Passionate About the Community
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True Life: Let’s Talk About Sex…

sexLet’s talk about sex, baby…talk about it in counseling.

I hate sex. I hate it a little less than I used to, but I hate sex, and I have a history of hating it. No, I’m not the victim of trauma. No, it’s not because I’m gender confused or with the wrong person.

I’m incredibly attracted to my husband. I love to make out and cuddle with him. He’s hot!! No, I’m pretty sure I’d hate sex with anyone. But I’m working on it, and the gains are measurable.

Sex and the Sadness

For the first two years of my marriage, I cried every time I had sex with my husband. Not wanting to upset him, I waited until afterwards and cried in the bathroom. It didn’t hurt, and I didn’t hate him. I just didn’t enjoy sex, and I felt robbed of my 22 years of waiting. That’s bound to elicit a wide range of responses, but the bottom line is, I should have known then that I had a problem.

sexBy the time I admitted that I needed help, I was a hot mess. I resented my husband for needing sex, I resented what I felt to be an obligation to perform, and I resented the fact that he seemed to always reap the benefits whether I did or not. And we had an active sex life!!

Long ago, I swallowed the lie that sex served men only,  and my jaded mindset confirmed it even though our culture told me I should love it. I felt crushed by the weight of my despair because I knew that at some point, my poor mindset would negatively impact our marriage. I’m in this relationship for the long haul, dangit, so I needed it to get better.

One night, through tears, I told my husband I planned to seek counseling for my issues with sex. Knowing it was long overdue, I couldn’t deny my need for help anymore. Goodness, my husband is a saint, because he just held me while I cried and told me he’d do whatever he needed to do to help me. Never once did he make me feel bad about my situation, though it deeply impacted him.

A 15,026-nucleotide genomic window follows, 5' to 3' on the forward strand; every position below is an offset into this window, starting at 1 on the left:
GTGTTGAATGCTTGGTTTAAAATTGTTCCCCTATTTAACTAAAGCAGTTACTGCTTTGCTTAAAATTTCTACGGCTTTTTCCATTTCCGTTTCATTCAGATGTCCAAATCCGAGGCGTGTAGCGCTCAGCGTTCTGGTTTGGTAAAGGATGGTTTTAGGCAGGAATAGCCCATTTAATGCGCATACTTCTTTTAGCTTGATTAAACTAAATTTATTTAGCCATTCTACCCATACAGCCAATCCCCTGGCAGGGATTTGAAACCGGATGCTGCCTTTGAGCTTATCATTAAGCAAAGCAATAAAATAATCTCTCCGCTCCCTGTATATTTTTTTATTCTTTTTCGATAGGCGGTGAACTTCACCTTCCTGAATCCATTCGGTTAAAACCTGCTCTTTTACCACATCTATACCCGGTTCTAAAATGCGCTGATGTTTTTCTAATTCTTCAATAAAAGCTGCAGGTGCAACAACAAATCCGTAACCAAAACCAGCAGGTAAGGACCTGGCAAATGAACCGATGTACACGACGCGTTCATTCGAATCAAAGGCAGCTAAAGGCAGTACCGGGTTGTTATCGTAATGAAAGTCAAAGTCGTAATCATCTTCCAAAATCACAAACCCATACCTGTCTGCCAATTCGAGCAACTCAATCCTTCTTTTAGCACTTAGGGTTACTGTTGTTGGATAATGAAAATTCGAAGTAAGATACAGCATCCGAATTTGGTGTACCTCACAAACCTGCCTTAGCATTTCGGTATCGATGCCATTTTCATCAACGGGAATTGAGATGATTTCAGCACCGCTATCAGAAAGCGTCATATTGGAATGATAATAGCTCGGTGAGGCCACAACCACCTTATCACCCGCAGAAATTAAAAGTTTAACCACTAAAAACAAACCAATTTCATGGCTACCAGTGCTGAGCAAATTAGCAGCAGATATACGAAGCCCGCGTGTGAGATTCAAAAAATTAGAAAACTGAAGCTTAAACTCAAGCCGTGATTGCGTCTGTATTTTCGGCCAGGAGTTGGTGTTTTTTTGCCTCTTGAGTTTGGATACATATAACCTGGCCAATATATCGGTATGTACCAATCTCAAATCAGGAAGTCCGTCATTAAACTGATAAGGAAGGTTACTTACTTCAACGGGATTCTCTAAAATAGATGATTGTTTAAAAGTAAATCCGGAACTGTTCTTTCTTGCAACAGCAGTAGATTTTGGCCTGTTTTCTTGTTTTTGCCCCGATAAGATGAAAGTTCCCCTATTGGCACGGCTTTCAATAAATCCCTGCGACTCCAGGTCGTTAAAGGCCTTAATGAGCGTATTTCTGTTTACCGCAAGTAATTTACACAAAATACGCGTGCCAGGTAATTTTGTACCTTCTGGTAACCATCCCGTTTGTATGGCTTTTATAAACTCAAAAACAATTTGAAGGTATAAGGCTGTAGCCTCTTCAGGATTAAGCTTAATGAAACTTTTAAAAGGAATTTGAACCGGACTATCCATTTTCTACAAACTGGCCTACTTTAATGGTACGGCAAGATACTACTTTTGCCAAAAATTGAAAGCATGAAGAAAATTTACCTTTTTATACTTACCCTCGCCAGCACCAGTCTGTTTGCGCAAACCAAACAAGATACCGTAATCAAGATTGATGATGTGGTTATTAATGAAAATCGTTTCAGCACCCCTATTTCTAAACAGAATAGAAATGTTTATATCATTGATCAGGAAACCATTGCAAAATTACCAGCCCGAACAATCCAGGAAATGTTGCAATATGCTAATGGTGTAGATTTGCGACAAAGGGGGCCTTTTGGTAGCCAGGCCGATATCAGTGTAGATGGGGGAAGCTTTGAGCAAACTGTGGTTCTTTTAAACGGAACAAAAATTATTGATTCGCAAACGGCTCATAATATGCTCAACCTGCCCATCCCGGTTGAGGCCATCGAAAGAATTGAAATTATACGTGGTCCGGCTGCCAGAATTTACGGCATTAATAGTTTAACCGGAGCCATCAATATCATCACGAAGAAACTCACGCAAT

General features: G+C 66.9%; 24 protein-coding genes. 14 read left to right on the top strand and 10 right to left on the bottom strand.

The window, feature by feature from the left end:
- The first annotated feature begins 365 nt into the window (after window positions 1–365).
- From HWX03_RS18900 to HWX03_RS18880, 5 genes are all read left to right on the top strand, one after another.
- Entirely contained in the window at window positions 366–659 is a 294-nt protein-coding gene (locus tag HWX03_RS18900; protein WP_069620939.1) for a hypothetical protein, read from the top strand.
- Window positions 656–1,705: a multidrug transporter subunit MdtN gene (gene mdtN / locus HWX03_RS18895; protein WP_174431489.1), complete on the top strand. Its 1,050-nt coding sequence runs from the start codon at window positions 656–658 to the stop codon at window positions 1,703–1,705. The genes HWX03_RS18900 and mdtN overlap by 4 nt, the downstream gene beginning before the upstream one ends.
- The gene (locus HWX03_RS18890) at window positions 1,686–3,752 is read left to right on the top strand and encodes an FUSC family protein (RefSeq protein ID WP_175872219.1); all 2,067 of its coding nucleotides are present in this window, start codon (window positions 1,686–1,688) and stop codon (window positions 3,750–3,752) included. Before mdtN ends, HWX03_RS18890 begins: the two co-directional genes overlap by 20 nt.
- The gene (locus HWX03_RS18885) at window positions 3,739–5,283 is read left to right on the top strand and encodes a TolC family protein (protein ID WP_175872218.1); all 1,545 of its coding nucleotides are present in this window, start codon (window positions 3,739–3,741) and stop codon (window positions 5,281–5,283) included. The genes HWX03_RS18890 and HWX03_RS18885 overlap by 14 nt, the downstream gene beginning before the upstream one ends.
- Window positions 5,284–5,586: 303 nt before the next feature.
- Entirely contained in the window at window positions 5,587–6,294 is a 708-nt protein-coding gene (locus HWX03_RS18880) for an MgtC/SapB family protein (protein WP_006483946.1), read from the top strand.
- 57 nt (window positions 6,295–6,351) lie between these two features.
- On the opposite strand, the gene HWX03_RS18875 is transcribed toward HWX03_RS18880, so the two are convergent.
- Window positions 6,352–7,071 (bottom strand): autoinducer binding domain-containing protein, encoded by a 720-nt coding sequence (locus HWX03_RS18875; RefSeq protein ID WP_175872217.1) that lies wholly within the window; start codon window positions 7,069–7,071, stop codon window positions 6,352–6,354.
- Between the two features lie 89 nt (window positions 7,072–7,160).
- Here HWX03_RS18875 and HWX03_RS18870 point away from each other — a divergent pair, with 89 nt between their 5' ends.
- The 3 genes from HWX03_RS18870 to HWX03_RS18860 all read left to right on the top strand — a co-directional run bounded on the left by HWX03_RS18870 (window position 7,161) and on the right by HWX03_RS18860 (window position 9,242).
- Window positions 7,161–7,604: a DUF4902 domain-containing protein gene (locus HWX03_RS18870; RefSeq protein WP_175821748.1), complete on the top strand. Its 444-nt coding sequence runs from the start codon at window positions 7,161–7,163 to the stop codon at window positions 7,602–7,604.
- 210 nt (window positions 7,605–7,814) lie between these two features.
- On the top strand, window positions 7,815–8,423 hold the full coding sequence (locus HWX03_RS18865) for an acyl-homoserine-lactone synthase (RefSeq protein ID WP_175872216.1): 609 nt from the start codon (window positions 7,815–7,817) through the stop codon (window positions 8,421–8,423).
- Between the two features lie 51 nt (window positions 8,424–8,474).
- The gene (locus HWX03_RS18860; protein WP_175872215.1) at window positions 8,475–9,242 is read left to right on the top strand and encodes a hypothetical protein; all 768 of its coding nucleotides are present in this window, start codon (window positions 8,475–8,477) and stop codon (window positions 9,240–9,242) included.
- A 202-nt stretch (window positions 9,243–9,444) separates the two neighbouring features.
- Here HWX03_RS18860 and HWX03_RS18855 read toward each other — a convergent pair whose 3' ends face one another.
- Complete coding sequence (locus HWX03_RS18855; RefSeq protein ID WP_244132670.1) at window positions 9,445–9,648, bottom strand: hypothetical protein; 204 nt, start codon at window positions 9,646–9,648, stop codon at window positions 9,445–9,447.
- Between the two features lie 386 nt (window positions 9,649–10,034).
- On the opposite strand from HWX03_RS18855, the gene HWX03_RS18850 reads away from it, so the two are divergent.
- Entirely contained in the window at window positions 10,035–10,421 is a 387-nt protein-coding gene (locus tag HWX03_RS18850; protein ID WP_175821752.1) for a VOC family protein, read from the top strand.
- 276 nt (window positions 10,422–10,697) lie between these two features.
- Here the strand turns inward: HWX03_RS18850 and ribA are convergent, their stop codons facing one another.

Finally, some relief.

My first session in counseling involved a LOT of tears. I hate crying, but I cried and cried and told her how I hated sex, how I resented my husband for needing it, and how I really, really wanted this part of my life to get better. Good counselors, and there are some not so good ones, are a gift directly from the Lord. She helped me develop an idea of where I wanted healing and then gave me some tools to help myself.

Our sessions involved questions and listening. She recommended a couple of good books, and she gave me homework!  Some of the homework involved my own self-speak and self-discovery, but some of the assignments required my husband’s participation. (He didn’t hate it, if you catch my drift.)

I discovered a number of things about myself in the process of counseling, some of which I’m sure I will be working through for the rest of my life. But the gains in this area have been measureable. I hate sex less, and I look forward to it sometimes (which is better than never). I’m not finished with the work in this area, but I’m feeling optimistic.

sexThe only take-away.

Here’s my one and only piece of advice for you if you are in a similar state: don’t wait until the wheels come off to get help. There is no shame in going to counseling. There is no shame in feeling like sex is a chore rather than a cherished moment. 

In my experience, it only gets harder as a mother, so don’t wait. We often don’t talk about sex in healthy ways in our society, so I don’t recommend talking about it with just anyone. Ask for counseling recommendations from trusted friends or advisers- you don’t have to tell them why. You don’t even have to tell them it’s for you! But whatever you do, don’t wallow in the pain.

Sex is such an intimate, connective gift to share with someone. Don’t miss out because you are afraid to ask for help. It’s worth it.

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